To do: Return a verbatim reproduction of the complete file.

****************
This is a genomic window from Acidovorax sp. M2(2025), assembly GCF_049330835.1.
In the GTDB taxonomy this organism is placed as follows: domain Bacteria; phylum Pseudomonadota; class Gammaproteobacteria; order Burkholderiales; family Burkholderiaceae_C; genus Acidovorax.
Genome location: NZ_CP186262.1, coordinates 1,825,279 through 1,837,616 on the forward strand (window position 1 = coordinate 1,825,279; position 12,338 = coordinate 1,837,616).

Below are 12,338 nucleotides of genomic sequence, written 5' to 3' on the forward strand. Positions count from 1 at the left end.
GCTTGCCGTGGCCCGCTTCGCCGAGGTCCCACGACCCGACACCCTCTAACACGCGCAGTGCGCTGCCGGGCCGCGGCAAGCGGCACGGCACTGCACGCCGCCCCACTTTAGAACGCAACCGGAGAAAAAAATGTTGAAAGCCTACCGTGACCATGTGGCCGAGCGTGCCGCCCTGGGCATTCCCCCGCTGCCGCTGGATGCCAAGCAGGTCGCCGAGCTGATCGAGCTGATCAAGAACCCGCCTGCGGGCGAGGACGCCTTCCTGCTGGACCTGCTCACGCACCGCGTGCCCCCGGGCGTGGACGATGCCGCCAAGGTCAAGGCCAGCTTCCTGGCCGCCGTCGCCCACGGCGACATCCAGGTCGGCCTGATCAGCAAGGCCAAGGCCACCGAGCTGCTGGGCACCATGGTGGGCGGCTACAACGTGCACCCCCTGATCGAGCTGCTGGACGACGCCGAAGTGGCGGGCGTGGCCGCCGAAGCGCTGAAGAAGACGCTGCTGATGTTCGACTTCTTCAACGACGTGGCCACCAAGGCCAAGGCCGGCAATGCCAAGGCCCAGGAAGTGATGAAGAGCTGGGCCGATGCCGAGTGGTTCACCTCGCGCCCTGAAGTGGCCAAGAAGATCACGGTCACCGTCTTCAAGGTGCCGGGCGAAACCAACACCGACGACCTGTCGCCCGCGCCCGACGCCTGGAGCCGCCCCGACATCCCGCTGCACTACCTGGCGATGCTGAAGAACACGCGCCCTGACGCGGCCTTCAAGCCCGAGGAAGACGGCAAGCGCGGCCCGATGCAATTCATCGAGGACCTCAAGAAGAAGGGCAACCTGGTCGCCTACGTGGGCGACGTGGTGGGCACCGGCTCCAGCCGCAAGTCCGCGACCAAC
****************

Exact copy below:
This is a genomic window from Acidovorax sp. M2(2025), assembly GCF_049330835.1.
In the GTDB taxonomy this organism is placed as follows: domain Bacteria; phylum Pseudomonadota; class Gammaproteobacteria; order Burkholderiales; family Burkholderiaceae_C; genus Acidovorax.
Genome location: NZ_CP186262.1, coordinates 1,825,279 through 1,837,616 on the forward strand (window position 1 = coordinate 1,825,279; position 12,338 = coordinate 1,837,616).

Below are 12,338 nucleotides of genomic sequence, written 5' to 3' on the forward strand. Positions count from 1 at the left end.
GCTTGCCGTGGCCCGCTTCGCCGAGGTCCCACGACCCGACACCCTCTAACACGCGCAGTGCGCTGCCGGGCCGCGGCAAGCGGCACGGCACTGCACGCCGCCCCACTTTAGAACGCAACCGGAGAAAAAAATGTTGAAAGCCTACCGTGACCATGTGGCCGAGCGTGCCGCCCTGGGCATTCCCCCGCTGCCGCTGGATGCCAAGCAGGTCGCCGAGCTGATCGAGCTGATCAAGAACCCGCCTGCGGGCGAGGACGCCTTCCTGCTGGACCTGCTCACGCACCGCGTGCCCCCGGGCGTGGACGATGCCGCCAAGGTCAAGGCCAGCTTCCTGGCCGCCGTCGCCCACGGCGACATCCAGGTCGGCCTGATCAGCAAGGCCAAGGCCACCGAGCTGCTGGGCACCATGGTGGGCGGCTACAACGTGCACCCCCTGATCGAGCTGCTGGACGACGCCGAAGTGGCGGGCGTGGCCGCCGAAGCGCTGAAGAAGACGCTGCTGATGTTCGACTTCTTCAACGACGTGGCCACCAAGGCCAAGGCCGGCAATGCCAAGGCCCAGGAAGTGATGAAGAGCTGGGCCGATGCCGAGTGGTTCACCTCGCGCCCTGAAGTGGCCAAGAAGATCACGGTCACCGTCTTCAAGGTGCCGGGCGAAACCAACACCGACGACCTGTCGCCCGCGCCCGACGCCTGGAGCCGCCCCGACATCCCGCTGCACTACCTGGCGATGCTGAAGAACACGCGCCCTGACGCGGCCTTCAAGCCCGAGGAAGACGGCAAGCGCGGCCCGATGCAATTCATCGAGGACCTCAAGAAGAAGGGCAACCTGGTCGCCTACGTGGGCGACGTGGTGGGCACCGGCTCCAGCCGCAAGTCCGCGACCAAC